A few weeks ago I attended a retreat–Knitting and Fiber Arts–at a beautiful camp and retreat center in Mountain Home, Texas. UbarU is managed by a foundation established by Unitarian Universalist churches in Texas. I’ve attended several retreats there, including last year’s needle arts retreat, but this was the best–actually one of the best weekends I’ve ever spent.
The peaceful setting–amazing, creative women to talk to, time to knit, stitch, read, take long walks or just chill on the porch–were just what I needed after a tough few months of running a challenging household. One late afternoon, I sat on the porch with a glass of wine and a magazine as the sun was going down and thought, “This is paradise.”
I have walked different labyrinths over the years, always hoping for some new insight, spiritual experience or a bit of serenity. I know it’s best to enter a labyrinth with no expectations, and most times I’ve had no remarkable experiences.
It was a cool, damp, misty Sunday morning. After worship I headed out, since the previous day I gone with two other women, and we were so busy chatting we missed it, walking right past it and returning to the meeting-house by a different route!
My thoughts on the walk centered on how to maintain the incredible sense of peace and timelessness the weekend was providing. My main issue has been my constant struggle with time.
A voice in my head (although it almost seemed to come from outside my head) whispered: “Whatever you struggle with becomes your enemy.” Wow, ok, I thought. “Do I really want Time to be my enemy? That’s a fight Time will always win.”
As I process this epiphany, I am learning to becoming friends with, or at least respectful to, Time, rather than being ruled by it. I try not to look at the clock too often. Don’t overschedule. Get enough sleep.
Of course I’m not doing it perfectly. Punctuality has always been a high value for me, and I hate to be late (or for others to be late). Trying to reduce stress by being more relaxed about time may actually cause stress if it makes me late or hurried.
I hope the peace treaty will hold. One of my favorite expressions is that “You have to pick your battles,” so this is one I hope I’ve quit.
* It’s uncertain if there will be a Part 2. This experience of walking the labyrinth brought other deep, profound insights that I am still processing and have not shared, and may never share, with anyone.
Several months before we decided to move, I told my therapist I wanted to destroy my old journals. “Burn ’em,” was her response. I burned a few outside in the grill, and quite a few more in the fireplace during the winter, but shredding was more efficient and environmentally friendly. I’m finally done shredding about 20 years’ worth of spiral binders.
Some were writing journals and many had dreams, so I tried to salvage poems, writing ideas and dreams for future use, especially for a long-planned (but sidelined) book of dream poems, titled either “Nightly Visits to Other Worlds” or “Skating Under the Aurora.”
I couldn’t take time to read everything so I skimmed randomly. One thing that struck me was how much pain I was in during the late ’90s and early 2000s: back pain, stomach pain, severe Irritable Bowel Syndrome, headaches, vertigo and ear problems.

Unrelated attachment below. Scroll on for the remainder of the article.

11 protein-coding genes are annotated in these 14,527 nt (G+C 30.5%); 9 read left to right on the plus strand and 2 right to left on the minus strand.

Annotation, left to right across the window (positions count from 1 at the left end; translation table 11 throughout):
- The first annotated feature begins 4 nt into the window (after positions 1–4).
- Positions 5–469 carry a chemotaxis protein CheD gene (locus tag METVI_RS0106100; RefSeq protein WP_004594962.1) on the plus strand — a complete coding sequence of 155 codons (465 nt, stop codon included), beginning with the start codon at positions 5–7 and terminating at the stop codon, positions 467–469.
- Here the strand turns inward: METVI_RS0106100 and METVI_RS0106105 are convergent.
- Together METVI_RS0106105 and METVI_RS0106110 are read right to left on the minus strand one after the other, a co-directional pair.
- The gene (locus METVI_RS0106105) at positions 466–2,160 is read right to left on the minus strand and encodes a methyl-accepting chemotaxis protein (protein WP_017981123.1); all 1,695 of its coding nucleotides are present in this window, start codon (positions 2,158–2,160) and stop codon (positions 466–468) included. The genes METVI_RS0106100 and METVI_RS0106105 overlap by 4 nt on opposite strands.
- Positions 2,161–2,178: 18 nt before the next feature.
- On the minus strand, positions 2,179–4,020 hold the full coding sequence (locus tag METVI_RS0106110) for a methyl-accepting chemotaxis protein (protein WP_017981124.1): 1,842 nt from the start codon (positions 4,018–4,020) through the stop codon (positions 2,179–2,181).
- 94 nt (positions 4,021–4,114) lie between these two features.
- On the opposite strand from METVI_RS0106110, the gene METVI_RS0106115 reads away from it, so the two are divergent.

Like many people I journaled to rant and unload pain and unhappiness, but this was real suffering, and I’d almost forgotten about the dizzy spells, about the time I visited my brother shortly before he died, and I was afraid I’d miss my plane because I couldn’t get out of bed. I underwent treatment for allergies and ear problems, including years of allergy shots.
The stomach pain turned out to be a huge mass on my pancreas. Thanks to good medical care, I’m alive and pain-free. Good chiropractic care has made my back more stable and less likely to give out without warning. Retirement has helped with the IBS–one thing I noticed was that I had bad episodes on days the Medical Board met. I loved my job and it wasn’t always stressful, but board days were hard work and very busy, and it was no coincidence my body responded. I also manage my diet better and have learned the array of irritating foods to avoid, including apples, oranges, pears, lettuce, seeds–I just can’t digest a lot of fiber.
The biggest differences, though, I attribute three or four factors:
First, getting on Prozac in 2012. I’ve covered this in several blog posts, but I can’t say enough about how it changed my life.
Second, acupuncture has helped reduce allergy symptoms and has virtually eliminated my headaches. It’s also just made me feel better all over; I sleep better and generally feel better. Along with chiropractic care, my body feels strong and balanced.
Third, self care. Since my granddaughter moved in with us and I’ve moved into my 70s, I need to be more careful with my body, my diet, my sleep habits and how I spend my time. An afternoon nap isn’t just a treat; it’s essential.
Fourth, spiritual awareness, or wisdom of age. I’m more patient, open-hearted, generous and joyful. Two years ago, when we were trying to decided whether to ask the granddaughter to come and live with us, I was anxious that it would make my life so stressful and difficult that I would mourn the loss of my free and easy retirement. And I did. It’s been hard.
But when I take the dog out before dawn on these soft spring mornings, I actually enjoy being awake. I’m grateful for the sweet dog (which we wouldn’t have if we didn’t have the child), for good legs, a strong heart and all the other parts that still work pretty well. When I take Chloe to school (on time or early, not late every day like last year) I enjoy greeting friends and walking on the greenbelt during doggie morning happy hour.
I’m excited about the upcoming changes in our lives and the opportunities to keep making art and to create a beautiful new home for our family.